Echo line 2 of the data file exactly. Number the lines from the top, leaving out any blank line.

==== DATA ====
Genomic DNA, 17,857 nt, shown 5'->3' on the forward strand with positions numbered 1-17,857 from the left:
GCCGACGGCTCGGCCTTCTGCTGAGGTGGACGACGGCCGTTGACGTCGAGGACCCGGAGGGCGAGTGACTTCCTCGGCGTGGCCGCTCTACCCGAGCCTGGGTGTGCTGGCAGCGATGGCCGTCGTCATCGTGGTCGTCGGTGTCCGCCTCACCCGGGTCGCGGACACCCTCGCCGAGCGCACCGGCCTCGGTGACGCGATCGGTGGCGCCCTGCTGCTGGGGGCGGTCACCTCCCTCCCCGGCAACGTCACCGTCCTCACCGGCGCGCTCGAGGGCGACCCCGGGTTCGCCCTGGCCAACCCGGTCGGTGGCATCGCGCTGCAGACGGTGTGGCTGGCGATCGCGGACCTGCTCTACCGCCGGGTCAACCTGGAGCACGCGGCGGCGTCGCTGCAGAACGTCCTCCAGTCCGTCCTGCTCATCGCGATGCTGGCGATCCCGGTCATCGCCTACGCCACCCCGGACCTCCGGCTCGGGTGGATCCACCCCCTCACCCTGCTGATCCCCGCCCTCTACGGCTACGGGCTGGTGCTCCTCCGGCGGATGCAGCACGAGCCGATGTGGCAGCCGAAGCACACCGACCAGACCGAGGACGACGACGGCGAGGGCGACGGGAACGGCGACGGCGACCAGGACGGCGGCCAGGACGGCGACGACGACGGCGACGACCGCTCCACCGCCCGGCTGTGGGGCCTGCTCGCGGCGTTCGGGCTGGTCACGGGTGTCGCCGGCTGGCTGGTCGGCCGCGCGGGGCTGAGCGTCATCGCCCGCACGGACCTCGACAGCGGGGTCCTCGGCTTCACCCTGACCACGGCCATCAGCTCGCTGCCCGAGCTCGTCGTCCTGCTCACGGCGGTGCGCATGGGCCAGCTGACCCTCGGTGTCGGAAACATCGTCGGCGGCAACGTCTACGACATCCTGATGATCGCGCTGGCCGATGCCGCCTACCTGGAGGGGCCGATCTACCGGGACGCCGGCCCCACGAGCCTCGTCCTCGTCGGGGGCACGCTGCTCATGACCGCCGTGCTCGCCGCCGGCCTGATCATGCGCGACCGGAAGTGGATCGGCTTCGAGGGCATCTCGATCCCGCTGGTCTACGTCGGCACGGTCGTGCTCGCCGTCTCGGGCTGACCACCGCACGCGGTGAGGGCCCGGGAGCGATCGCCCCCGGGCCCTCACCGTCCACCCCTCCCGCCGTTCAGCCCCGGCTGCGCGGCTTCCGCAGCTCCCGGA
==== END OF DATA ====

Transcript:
GCCGACGGCTCGGCCTTCTGCTGAGGTGGACGACGGCCGTTGACGTCGAGGACCCGGAGGGCGAGTGACTTCCTCGGCGTGGCCGCTCTACCCGAGCCTGGGTGTGCTGGCAGCGATGGCCGTCGTCATCGTGGTCGTCGGTGTCCGCCTCACCCGGGTCGCGGACACCCTCGCCGAGCGCACCGGCCTCGGTGACGCGATCGGTGGCGCCCTGCTGCTGGGGGCGGTCACCTCCCTCCCCGGCAACGTCACCGTCCTCACCGGCGCGCTCGAGGGCGACCCCGGGTTCGCCCTGGCCAACCCGGTCGGTGGCATCGCGCTGCAGACGGTGTGGCTGGCGATCGCGGACCTGCTCTACCGCCGGGTCAACCTGGAGCACGCGGCGGCGTCGCTGCAGAACGTCCTCCAGTCCGTCCTGCTCATCGCGATGCTGGCGATCCCGGTCATCGCCTACGCCACCCCGGACCTCCGGCTCGGGTGGATCCACCCCCTCACCCTGCTGATCCCCGCCCTCTACGGCTACGGGCTGGTGCTCCTCCGGCGGATGCAGCACGAGCCGATGTGGCAGCCGAAGCACACCGACCAGACCGAGGACGACGACGGCGAGGGCGACGGGAACGGCGACGGCGACCAGGACGGCGGCCAGGACGGCGACGACGACGGCGACGACCGCTCCACCGCCCGGCTGTGGGGCCTGCTCGCGGCGTTCGGGCTGGTCACGGGTGTCGCCGGCTGGCTGGTCGGCCGCGCGGGGCTGAGCGTCATCGCCCGCACGGACCTCGACAGCGGGGTCCTCGGCTTCACCCTGACCACGGCCATCAGCTCGCTGCCCGAGCTCGTCGTCCTGCTCACGGCGGTGCGCATGGGCCAGCTGACCCTCGGTGTCGGAAACATCGTCGGCGGCAACGTCTACGACATCCTGATGATCGCGCTGGCCGATGCCGCCTACCTGGAGGGGCCGATCTACCGGGACGCCGGCCCCACGAGCCTCGTCCTCGTCGGGGGCACGCTGCTCATGACCGCCGTGCTCGCCGCCGGCCTGATCATGCGCGACCGGAAGTGGATCGGCTTCGAGGGCATCTCGATCCCGCTGGTCTACGTCGGCACGGTCGTGCTCGCCGTCTCGGGCTGACCACCGCACGCGGTGAGGGCCCGGGAGCGATCGCCCCCGGGCCCTCACCGTCCACCCCTCCCGCCGTTCAGCCCCGGCTGCGCGGCTTCCGCAGCTCCCGGA